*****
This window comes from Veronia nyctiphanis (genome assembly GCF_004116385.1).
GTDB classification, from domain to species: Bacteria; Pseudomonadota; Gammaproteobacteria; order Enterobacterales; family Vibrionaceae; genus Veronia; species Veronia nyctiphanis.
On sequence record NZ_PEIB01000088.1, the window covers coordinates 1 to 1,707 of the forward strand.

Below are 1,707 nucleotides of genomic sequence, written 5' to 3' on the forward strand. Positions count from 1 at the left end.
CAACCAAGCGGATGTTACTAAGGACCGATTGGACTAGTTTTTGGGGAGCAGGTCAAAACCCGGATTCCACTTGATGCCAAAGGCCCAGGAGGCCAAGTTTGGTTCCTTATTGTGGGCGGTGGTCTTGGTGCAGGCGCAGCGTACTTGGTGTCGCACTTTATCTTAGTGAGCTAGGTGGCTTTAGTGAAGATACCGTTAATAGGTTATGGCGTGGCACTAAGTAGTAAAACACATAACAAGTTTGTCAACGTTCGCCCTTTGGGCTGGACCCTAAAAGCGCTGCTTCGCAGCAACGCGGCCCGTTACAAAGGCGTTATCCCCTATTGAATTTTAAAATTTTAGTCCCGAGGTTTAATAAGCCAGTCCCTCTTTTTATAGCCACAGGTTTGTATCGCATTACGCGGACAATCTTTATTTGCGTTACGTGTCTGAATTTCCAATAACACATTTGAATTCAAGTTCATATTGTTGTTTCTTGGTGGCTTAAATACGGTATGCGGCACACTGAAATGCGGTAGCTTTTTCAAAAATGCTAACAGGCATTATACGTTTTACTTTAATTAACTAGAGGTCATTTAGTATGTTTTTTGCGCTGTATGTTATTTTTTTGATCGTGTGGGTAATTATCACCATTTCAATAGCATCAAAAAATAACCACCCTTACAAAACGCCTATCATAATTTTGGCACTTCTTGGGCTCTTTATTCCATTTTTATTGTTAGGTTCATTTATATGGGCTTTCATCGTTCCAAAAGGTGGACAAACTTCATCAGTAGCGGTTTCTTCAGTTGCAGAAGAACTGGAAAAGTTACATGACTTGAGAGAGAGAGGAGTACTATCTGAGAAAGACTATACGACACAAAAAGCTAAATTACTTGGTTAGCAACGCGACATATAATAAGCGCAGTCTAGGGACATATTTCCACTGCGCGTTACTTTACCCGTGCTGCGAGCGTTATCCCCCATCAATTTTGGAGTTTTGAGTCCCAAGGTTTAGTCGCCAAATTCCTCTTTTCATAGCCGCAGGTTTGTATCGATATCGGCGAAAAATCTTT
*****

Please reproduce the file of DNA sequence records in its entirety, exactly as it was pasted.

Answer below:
This window comes from Veronia nyctiphanis (genome assembly GCF_004116385.1).
GTDB classification, from domain to species: Bacteria; Pseudomonadota; Gammaproteobacteria; order Enterobacterales; family Vibrionaceae; genus Veronia; species Veronia nyctiphanis.
On sequence record NZ_PEIB01000088.1, the window covers coordinates 1 to 1,707 of the forward strand.

Below are 1,707 nucleotides of genomic sequence, written 5' to 3' on the forward strand. Positions count from 1 at the left end.
CAACCAAGCGGATGTTACTAAGGACCGATTGGACTAGTTTTTGGGGAGCAGGTCAAAACCCGGATTCCACTTGATGCCAAAGGCCCAGGAGGCCAAGTTTGGTTCCTTATTGTGGGCGGTGGTCTTGGTGCAGGCGCAGCGTACTTGGTGTCGCACTTTATCTTAGTGAGCTAGGTGGCTTTAGTGAAGATACCGTTAATAGGTTATGGCGTGGCACTAAGTAGTAAAACACATAACAAGTTTGTCAACGTTCGCCCTTTGGGCTGGACCCTAAAAGCGCTGCTTCGCAGCAACGCGGCCCGTTACAAAGGCGTTATCCCCTATTGAATTTTAAAATTTTAGTCCCGAGGTTTAATAAGCCAGTCCCTCTTTTTATAGCCACAGGTTTGTATCGCATTACGCGGACAATCTTTATTTGCGTTACGTGTCTGAATTTCCAATAACACATTTGAATTCAAGTTCATATTGTTGTTTCTTGGTGGCTTAAATACGGTATGCGGCACACTGAAATGCGGTAGCTTTTTCAAAAATGCTAACAGGCATTATACGTTTTACTTTAATTAACTAGAGGTCATTTAGTATGTTTTTTGCGCTGTATGTTATTTTTTTGATCGTGTGGGTAATTATCACCATTTCAATAGCATCAAAAAATAACCACCCTTACAAAACGCCTATCATAATTTTGGCACTTCTTGGGCTCTTTATTCCATTTTTATTGTTAGGTTCATTTATATGGGCTTTCATCGTTCCAAAAGGTGGACAAACTTCATCAGTAGCGGTTTCTTCAGTTGCAGAAGAACTGGAAAAGTTACATGACTTGAGAGAGAGAGGAGTACTATCTGAGAAAGACTATACGACACAAAAAGCTAAATTACTTGGTTAGCAACGCGACATATAATAAGCGCAGTCTAGGGACATATTTCCACTGCGCGTTACTTTACCCGTGCTGCGAGCGTTATCCCCCATCAATTTTGGAGTTTTGAGTCCCAAGGTTTAGTCGCCAAATTCCTCTTTTCATAGCCGCAGGTTTGTATCGATATCGGCGAAAAATCTTT